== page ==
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A random sample of $n=484$ voters in a community produced $x=257$ voters in favor of candidate A. Compute the sample variance.

I have the solution but I don't follow some of the steps in it.

$$ \begin{align} s^2&=\frac{1}{483} \cdot \sum_{i=1}^{484}(X_i-\bar X)^2\tag1\\ &=\frac{1}{483} \left[ 257\left(1-\frac{257}{484}\right)^2 + (484-257)\left(0-\frac{257}{484}\right)^2\right]\tag2\\ &=\frac{1}{483}\cdot48\cdot\frac{257}{484}\cdot\left(1-\frac{257}{484}\right)\tag3 \end{align} $$

I have no idea how to get from equation 1 to equation 2.

Going from equation 1 I get...

$$ \begin{align} \frac{1}{483} \left(\sum_{i=1}^{484}X_i^2-484\left(\frac{257}{484}\right)^2\right)\tag4\\ \frac{1}{483} \left(\sum_{i=1}^{484}X_i^2-\frac{257^2}{484}\right)\tag5 \end{align} $$

I don't know what to do with $\sum_{i=1}^{484}X_i^2$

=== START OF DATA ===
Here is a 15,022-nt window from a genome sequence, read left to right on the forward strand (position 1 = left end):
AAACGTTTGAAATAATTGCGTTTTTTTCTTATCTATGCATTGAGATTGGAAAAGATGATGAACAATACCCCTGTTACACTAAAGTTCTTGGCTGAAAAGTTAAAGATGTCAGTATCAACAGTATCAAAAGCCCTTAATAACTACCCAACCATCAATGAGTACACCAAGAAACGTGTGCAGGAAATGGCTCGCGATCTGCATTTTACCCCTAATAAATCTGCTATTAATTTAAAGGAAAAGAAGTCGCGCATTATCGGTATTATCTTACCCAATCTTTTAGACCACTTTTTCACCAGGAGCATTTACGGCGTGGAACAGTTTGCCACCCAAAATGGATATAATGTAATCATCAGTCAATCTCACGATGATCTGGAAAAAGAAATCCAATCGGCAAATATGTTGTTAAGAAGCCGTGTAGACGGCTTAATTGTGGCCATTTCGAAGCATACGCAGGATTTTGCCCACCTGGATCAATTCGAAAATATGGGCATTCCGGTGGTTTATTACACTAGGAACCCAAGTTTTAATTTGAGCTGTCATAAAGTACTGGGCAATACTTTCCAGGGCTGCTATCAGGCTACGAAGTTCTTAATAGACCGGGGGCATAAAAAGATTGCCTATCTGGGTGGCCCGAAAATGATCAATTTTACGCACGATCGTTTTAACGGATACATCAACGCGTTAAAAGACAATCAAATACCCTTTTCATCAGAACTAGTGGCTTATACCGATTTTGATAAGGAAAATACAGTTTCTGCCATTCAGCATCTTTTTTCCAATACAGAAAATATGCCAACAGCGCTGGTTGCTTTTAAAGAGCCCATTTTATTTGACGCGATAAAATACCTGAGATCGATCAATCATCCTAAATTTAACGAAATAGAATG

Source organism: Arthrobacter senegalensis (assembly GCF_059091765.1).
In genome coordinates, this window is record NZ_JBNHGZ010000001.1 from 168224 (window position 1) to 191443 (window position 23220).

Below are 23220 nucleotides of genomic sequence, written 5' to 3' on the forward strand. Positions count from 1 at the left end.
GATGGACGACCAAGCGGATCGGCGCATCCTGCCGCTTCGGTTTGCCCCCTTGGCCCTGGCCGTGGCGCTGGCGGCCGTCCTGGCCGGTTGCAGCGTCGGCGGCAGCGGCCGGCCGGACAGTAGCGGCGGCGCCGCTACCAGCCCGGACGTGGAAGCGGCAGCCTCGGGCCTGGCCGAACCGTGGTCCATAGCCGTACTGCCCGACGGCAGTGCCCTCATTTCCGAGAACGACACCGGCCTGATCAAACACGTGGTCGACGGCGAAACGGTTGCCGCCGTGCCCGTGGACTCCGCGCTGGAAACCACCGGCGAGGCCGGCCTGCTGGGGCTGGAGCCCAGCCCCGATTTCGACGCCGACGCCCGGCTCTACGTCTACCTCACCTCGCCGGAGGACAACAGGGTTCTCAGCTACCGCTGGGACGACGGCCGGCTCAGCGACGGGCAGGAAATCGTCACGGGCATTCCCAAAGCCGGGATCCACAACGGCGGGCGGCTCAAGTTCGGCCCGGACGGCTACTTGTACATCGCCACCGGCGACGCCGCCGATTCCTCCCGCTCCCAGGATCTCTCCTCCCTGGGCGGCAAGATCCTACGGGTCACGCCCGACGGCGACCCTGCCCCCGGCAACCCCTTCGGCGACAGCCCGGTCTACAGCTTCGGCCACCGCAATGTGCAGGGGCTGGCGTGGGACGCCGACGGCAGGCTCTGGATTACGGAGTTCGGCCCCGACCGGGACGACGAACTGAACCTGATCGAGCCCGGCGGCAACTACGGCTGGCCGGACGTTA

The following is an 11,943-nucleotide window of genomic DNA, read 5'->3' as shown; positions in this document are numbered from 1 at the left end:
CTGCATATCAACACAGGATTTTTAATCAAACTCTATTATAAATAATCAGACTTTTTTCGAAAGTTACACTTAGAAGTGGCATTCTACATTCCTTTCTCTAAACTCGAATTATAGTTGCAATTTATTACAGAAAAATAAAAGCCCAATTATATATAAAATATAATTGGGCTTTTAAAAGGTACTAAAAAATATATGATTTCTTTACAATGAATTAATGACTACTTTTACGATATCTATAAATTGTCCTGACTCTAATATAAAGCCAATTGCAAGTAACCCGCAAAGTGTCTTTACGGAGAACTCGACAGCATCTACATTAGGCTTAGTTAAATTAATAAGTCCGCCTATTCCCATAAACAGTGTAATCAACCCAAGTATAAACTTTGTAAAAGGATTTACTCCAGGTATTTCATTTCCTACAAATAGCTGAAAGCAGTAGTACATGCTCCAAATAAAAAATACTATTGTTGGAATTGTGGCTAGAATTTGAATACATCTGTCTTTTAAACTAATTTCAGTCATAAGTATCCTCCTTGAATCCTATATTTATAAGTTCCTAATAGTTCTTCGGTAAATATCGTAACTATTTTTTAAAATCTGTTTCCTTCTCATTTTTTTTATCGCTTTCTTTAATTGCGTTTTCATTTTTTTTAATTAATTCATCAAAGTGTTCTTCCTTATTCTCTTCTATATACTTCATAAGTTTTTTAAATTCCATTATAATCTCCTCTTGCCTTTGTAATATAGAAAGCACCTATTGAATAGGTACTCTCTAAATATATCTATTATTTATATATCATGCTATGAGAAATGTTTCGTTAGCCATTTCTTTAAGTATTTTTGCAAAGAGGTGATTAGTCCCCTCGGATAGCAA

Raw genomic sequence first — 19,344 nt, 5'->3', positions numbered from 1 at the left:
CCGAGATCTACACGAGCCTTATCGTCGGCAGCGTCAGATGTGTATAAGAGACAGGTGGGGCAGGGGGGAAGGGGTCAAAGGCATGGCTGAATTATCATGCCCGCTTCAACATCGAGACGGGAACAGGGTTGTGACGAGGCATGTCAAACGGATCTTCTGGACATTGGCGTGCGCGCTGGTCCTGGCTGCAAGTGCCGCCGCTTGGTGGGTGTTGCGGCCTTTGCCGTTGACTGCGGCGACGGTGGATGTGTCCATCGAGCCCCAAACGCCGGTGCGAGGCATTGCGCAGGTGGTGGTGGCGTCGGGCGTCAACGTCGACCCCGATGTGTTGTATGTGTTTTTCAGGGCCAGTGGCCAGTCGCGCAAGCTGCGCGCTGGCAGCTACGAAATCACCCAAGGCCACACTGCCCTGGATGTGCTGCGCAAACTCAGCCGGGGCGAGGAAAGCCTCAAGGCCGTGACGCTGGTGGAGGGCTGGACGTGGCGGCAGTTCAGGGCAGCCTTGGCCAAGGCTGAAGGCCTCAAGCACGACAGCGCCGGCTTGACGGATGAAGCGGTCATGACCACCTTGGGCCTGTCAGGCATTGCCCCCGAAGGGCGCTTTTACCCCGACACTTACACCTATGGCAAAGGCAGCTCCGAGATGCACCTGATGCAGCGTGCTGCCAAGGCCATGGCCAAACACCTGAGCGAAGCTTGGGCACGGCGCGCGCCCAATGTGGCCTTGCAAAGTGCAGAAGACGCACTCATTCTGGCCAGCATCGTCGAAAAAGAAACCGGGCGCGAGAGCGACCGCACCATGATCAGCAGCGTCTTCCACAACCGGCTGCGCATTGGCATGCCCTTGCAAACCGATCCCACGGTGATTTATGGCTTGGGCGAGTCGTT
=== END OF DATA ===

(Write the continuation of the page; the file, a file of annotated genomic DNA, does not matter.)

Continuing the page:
I had an idea that the problem should use the Binomial variance $np(1-p)$ but nothing in equation 2 looks like that to me so I'm just entirely lost.

Edit: I noticed that I erroneously excluded parenthesis around the factor in my eq 4 and 5 which I've since added in which, of course, made all the difference.

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Here, you can view the samples as a string of ones and zeros (where one means they voted for candidate $A$), and the sample variance is the variance of that. Everything you have done seems to have been consistent with that. But now it should be clear that $X_i^2 = X_i,$ so you can interpret $$ \sum_{i=1}^{484} X_i^2 = 257.$$ You will see that the answer is somewhat reminiscent of the binomial variance, like you expected.

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For your attempt remember $$(X_i - \bar{X})^2 \ne X_i^2 - \bar{X} ^2$$

We go from equation 1 to equation 2 by noting there are $257$ such $X_i$ that equal 1 and $484-257$ such $X_i$ that equal 0.

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